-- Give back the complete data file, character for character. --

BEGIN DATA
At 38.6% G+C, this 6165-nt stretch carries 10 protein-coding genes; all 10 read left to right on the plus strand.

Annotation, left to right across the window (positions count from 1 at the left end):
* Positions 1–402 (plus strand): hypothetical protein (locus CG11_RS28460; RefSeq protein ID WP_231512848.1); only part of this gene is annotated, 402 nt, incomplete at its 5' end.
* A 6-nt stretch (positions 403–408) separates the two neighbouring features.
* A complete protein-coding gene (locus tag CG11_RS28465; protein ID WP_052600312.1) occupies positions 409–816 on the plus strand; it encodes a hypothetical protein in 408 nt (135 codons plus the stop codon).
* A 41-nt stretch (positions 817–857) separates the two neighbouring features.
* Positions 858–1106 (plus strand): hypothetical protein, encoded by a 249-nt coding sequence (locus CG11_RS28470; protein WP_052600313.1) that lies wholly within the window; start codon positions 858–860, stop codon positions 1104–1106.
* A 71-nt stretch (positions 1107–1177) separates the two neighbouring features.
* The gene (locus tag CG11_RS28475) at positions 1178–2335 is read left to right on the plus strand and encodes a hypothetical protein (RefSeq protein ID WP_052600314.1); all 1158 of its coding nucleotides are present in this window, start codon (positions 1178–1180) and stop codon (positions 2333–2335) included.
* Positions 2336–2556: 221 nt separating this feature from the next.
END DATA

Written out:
At 38.6% G+C, this 6165-nt stretch carries 10 protein-coding genes; all 10 read left to right on the plus strand.

Annotation, left to right across the window (positions count from 1 at the left end):
* Positions 1–402 (plus strand): hypothetical protein (locus CG11_RS28460; RefSeq protein ID WP_231512848.1); only part of this gene is annotated, 402 nt, incomplete at its 5' end.
* A 6-nt stretch (positions 403–408) separates the two neighbouring features.
* A complete protein-coding gene (locus tag CG11_RS28465; protein ID WP_052600312.1) occupies positions 409–816 on the plus strand; it encodes a hypothetical protein in 408 nt (135 codons plus the stop codon).
* A 41-nt stretch (positions 817–857) separates the two neighbouring features.
* Positions 858–1106 (plus strand): hypothetical protein, encoded by a 249-nt coding sequence (locus CG11_RS28470; protein WP_052600313.1) that lies wholly within the window; start codon positions 858–860, stop codon positions 1104–1106.
* A 71-nt stretch (positions 1107–1177) separates the two neighbouring features.
* The gene (locus tag CG11_RS28475) at positions 1178–2335 is read left to right on the plus strand and encodes a hypothetical protein (RefSeq protein ID WP_052600314.1); all 1158 of its coding nucleotides are present in this window, start codon (positions 1178–1180) and stop codon (positions 2333–2335) included.
* Positions 2336–2556: 221 nt separating this feature from the next.